You know that feeling when a movie franchise you love makes a fantastic announcement, but you’ve been let down before, and don’t want to get your hopes up again?
That’s how I feel right now looking at the latest measures in Belgium.
Honestly, the past few films have been a bit disappointing, and the Easter pause was a big let down for many, but it’s not entirely surprising.
Due to many things outside of its control, the studio producing this ‘New Normal’ has a history of missing deadlines, overpromising, or just being a little vague.
I mean, sure, I’m a diehard fan of their previous work (have you seen “being allowed to go to the shops” – love it) but I don’t want to get my hopes up quite yet – even if I am a sucker for a good trilogy.
Part 1 – despite lacking an official name – looks quite convincing: schools, travel with restrictions, being outdoors with more people, test events. I’m here for it.
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Belgium will start relaxing some of its coronavirus-fighting measures after the so-called “Easter pause,” announced Prime Minister Alexander De Croo during a press conference on Wednesday.
“We, with the Consultative Committee, have opted for a cautious and realistic approach, relying heavily on trust,” De Croo said. “If you look at the situation in the hospitals, you cannot say that we have received much good news in recent days.” Read more.
From 8 May, the hospitality sector in Belgium can re-open its terraces, the coronavirus situation permitting, the Consultative Committee announced on Wednesday.
This is just over three weeks away, but the brewing process of a pint can take up to four to six weeks. However, brewer AB Inbev has told Het Nieuwsblad there will be 20 million beers on 8 May. Read More.
Besides a decreased number of patients in intensive care, two “milestones” in Belgium’s vaccination strategy should also lead to further relaxations, the Consultative Committee decided on Wednesday.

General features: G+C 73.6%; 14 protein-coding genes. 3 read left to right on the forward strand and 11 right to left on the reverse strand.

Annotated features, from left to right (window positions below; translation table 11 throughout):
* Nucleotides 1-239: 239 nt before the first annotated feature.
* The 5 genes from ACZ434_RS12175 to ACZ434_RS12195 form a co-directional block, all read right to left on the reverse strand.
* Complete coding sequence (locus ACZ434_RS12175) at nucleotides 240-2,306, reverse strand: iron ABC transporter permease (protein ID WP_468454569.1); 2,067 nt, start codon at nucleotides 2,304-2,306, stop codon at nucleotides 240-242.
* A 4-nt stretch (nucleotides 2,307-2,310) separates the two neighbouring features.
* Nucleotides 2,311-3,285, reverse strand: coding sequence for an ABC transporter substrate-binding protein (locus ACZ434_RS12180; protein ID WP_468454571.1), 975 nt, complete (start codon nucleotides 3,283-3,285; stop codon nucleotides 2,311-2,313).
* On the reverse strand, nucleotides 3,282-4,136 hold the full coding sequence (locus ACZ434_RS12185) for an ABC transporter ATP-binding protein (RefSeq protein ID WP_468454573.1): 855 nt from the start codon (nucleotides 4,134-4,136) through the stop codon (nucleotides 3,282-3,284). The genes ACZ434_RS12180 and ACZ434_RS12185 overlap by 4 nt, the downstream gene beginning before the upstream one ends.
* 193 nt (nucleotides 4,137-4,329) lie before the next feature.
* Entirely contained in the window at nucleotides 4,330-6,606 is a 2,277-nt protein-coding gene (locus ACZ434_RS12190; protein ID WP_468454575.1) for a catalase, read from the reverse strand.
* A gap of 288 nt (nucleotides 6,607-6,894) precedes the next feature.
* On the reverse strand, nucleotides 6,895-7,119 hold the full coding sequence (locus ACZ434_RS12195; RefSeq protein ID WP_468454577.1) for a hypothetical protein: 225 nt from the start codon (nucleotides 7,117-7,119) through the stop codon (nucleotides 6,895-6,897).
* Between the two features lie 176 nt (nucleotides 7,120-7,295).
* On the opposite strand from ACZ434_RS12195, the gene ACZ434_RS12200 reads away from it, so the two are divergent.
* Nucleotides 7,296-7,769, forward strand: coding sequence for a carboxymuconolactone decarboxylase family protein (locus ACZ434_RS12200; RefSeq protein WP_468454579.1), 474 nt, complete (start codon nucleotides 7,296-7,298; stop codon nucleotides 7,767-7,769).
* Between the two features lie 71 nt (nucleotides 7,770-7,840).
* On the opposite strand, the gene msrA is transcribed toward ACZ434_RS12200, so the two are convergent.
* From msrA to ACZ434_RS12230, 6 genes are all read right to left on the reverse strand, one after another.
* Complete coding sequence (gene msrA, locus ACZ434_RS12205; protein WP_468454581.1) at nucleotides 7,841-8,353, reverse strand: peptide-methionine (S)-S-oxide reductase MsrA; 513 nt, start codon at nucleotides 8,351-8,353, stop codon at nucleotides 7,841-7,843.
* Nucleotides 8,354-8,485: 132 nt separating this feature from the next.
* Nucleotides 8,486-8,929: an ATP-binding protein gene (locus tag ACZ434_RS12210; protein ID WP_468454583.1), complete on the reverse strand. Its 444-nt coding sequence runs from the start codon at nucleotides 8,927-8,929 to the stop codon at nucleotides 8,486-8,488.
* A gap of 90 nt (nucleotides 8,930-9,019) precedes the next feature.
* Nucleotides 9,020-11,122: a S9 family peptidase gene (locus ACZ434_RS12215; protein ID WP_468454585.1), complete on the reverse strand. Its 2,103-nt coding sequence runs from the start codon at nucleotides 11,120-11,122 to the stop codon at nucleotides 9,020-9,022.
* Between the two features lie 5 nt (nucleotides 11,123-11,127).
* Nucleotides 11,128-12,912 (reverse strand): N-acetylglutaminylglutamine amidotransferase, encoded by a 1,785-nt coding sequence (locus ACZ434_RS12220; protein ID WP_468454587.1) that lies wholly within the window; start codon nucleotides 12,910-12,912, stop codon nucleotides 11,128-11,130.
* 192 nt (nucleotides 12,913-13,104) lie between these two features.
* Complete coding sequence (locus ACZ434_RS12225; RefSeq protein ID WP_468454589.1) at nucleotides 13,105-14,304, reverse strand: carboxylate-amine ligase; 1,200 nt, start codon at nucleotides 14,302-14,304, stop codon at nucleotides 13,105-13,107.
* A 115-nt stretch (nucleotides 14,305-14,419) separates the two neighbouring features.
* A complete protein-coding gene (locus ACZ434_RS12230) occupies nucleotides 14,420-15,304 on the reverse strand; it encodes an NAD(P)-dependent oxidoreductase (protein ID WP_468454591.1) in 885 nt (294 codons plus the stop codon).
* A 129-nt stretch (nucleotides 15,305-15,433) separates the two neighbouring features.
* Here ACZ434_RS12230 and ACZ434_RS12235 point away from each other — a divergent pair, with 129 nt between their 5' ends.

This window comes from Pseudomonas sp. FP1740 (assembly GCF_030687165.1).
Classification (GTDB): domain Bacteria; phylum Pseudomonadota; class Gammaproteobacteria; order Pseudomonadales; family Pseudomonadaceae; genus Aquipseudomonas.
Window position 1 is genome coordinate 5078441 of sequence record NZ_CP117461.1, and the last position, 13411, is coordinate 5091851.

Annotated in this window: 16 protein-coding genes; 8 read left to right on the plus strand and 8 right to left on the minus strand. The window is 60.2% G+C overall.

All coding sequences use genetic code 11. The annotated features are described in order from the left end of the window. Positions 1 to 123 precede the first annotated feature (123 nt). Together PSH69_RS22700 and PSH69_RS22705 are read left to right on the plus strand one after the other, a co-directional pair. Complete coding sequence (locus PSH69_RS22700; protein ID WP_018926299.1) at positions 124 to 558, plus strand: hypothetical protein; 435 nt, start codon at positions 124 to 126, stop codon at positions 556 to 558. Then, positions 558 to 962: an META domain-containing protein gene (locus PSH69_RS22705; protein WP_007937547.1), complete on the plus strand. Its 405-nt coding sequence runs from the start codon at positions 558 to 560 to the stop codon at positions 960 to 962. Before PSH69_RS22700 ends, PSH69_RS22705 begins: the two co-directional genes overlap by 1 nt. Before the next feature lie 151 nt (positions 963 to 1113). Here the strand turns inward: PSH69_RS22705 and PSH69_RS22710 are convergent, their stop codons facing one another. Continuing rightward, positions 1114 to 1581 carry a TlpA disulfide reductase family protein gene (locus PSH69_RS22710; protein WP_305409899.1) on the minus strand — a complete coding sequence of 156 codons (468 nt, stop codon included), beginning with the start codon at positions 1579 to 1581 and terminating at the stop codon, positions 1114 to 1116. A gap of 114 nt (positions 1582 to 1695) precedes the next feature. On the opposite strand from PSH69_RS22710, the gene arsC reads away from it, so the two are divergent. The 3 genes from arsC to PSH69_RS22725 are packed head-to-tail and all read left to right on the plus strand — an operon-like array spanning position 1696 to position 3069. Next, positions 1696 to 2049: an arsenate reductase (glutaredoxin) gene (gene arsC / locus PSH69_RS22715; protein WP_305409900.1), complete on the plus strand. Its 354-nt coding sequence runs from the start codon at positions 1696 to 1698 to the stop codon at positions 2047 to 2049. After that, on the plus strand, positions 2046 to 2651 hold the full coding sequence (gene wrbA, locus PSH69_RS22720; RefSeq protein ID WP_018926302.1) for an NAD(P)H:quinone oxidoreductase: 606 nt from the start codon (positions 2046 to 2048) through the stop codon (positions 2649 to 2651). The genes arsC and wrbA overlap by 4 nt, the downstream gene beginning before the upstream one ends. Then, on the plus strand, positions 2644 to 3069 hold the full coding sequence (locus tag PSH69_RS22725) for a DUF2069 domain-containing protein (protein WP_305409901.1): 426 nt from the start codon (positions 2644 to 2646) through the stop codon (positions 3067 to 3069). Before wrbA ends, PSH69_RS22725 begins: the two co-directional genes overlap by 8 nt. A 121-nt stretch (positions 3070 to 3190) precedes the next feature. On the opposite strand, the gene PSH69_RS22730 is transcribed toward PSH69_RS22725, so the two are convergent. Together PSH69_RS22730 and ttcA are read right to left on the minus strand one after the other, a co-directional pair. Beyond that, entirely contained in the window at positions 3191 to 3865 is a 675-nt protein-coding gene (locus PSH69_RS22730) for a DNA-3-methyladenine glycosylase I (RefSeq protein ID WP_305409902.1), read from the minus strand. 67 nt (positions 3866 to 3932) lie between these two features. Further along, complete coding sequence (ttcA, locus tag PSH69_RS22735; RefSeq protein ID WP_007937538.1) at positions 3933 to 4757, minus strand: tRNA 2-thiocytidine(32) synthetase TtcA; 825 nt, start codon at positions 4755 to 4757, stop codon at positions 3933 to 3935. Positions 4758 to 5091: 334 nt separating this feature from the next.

Following the restart of schools and the lifting of the non-essential travel ban on 19 April, and the end of the “Easter pause” on 26 April, the next relaxations will be based on milestones in the vaccination campaign, announced Prime Minister Alexander De Croo. Read more.
Ahmadreza Djalali, the Swedish-Iranian professor who guested at the Free University (VUB) in Brussels, has been moved out of solitary confinement in Iran, according to Amnesty International.
Professor Djalali, an expert on disaster medicine, was arrested while visiting a conference in Iran in 2016 on charges of espionage. The charges were an invention, his supporters argue, trumped up after he refused to spy for Iran in the West. They also point out his trial, where he was sentenced to death, lacked even the most basic democratic protections. Read More.
Two Italian carabinieri – the equivalent of Belgium’s disbanded gendarmerie – solved a ten-year-old crime this week when they spotted a stolen Roman statue for sale in an antique shop on the Sablon in Brussels.
The pair were in Brussels on a mission from the archaeology division of the carabinieri. Once the job was done, they went on a stroll from the Justice Palace to the nearby Sablon, home of chocolatier Pierre Marcolini. Read More.